Nissan’s Marvellous Micra

Nissan took the wraps off a bold new Micra at the Paris motor show, and doing so began a new chapter in the small car’s history. The new car, now in its fifth generation, will be built alongside the Clio at Renault’s factory in Flins, France and shares some of the car’s underpinnings. The latest Micra is more focussed towards European tastes compared to its lucklustre predecessor, that was built in India and had a low-rent feel to the cabin materials. Taking its styling cues from the Sway concept car from the 2015 Geneva motor show, the new Micra is longer, lower and wider than its predecessor, delivering extra interior space for occupants, for which Nissan claims is best-in-class.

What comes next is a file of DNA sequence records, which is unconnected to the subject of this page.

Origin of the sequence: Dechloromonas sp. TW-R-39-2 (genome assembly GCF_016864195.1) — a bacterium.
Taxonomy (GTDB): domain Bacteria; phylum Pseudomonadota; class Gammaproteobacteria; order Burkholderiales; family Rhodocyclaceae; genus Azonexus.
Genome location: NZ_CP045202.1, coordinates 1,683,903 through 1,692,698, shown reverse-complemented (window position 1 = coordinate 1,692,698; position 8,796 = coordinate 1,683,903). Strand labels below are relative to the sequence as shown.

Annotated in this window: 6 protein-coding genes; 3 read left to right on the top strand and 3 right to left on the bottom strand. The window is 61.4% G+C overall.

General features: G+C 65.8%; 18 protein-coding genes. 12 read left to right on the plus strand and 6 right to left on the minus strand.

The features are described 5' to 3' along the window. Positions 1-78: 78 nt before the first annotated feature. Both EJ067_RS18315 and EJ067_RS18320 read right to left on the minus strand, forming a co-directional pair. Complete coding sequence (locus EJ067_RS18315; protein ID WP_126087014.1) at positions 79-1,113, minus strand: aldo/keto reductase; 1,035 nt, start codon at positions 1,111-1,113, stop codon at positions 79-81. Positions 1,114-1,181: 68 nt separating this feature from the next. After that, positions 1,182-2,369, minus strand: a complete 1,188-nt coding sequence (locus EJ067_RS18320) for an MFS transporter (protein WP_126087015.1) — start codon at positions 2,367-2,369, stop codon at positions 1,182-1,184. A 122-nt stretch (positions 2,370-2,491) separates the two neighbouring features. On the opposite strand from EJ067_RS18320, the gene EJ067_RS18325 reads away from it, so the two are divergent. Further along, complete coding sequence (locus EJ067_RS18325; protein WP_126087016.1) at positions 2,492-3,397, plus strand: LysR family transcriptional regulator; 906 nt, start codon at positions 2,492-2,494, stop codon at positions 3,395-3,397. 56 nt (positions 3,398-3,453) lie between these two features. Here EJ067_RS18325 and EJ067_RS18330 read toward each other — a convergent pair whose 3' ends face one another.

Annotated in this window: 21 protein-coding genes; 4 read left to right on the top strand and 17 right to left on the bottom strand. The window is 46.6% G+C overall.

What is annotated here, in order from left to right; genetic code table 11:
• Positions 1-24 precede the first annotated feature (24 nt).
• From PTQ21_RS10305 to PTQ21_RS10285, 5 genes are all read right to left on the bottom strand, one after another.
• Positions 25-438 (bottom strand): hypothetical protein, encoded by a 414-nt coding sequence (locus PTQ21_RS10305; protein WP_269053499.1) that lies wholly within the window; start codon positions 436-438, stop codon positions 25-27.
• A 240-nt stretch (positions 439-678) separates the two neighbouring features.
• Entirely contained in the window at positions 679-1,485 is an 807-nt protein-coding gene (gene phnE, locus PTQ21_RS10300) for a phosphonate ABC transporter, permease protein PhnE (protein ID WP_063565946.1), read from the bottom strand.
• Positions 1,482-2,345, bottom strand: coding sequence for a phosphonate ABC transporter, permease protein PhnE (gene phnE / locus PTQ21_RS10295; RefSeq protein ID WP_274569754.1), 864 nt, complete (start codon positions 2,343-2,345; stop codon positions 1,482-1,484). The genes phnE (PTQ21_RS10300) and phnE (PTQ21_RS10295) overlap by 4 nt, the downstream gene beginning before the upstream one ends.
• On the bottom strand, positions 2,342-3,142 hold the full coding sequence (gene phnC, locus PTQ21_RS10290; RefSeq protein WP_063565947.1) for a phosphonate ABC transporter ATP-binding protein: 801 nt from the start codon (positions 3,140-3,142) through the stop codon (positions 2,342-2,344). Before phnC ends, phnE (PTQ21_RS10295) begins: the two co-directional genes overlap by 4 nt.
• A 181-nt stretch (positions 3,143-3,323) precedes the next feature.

The rear door handles are hidden in the rear pillar, the roof line appears to be floating and incorporates a spoiler, while up front there’s a distinctive V-shaped grille. Extensive work has been carried out to reduce cabin noise, while aerodynamic efficiency is top-notch for a small car at just 0.29 Cd. Technology plays an important part, with lane departure prevention, autonomous emergency braking with pedestrian detection, traffic sign recognition, high beam assist for the headlights, and blind spot warning offered on all models.